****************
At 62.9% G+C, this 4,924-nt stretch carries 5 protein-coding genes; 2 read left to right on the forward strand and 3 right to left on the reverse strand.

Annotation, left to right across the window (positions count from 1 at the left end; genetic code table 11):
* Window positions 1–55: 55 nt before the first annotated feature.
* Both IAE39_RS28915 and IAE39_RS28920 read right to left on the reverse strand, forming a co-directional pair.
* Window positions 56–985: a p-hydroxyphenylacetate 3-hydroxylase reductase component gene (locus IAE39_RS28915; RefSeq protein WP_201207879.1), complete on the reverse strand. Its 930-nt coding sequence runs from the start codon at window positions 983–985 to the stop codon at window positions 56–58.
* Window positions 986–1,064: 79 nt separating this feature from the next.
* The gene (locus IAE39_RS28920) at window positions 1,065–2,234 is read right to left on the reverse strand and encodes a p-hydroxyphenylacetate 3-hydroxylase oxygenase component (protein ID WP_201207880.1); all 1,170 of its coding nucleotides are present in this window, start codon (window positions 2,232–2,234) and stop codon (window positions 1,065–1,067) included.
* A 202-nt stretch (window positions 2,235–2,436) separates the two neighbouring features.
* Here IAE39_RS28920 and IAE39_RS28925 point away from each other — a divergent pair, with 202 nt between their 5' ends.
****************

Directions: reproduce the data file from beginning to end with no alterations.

At 62.9% G+C, this 4,924-nt stretch carries 5 protein-coding genes; 2 read left to right on the forward strand and 3 right to left on the reverse strand.

Annotation, left to right across the window (positions count from 1 at the left end; genetic code table 11):
* Window positions 1–55: 55 nt before the first annotated feature.
* Both IAE39_RS28915 and IAE39_RS28920 read right to left on the reverse strand, forming a co-directional pair.
* Window positions 56–985: a p-hydroxyphenylacetate 3-hydroxylase reductase component gene (locus IAE39_RS28915; RefSeq protein WP_201207879.1), complete on the reverse strand. Its 930-nt coding sequence runs from the start codon at window positions 983–985 to the stop codon at window positions 56–58.
* Window positions 986–1,064: 79 nt separating this feature from the next.
* The gene (locus IAE39_RS28920) at window positions 1,065–2,234 is read right to left on the reverse strand and encodes a p-hydroxyphenylacetate 3-hydroxylase oxygenase component (protein ID WP_201207880.1); all 1,170 of its coding nucleotides are present in this window, start codon (window positions 2,232–2,234) and stop codon (window positions 1,065–1,067) included.
* A 202-nt stretch (window positions 2,235–2,436) separates the two neighbouring features.
* Here IAE39_RS28920 and IAE39_RS28925 point away from each other — a divergent pair, with 202 nt between their 5' ends.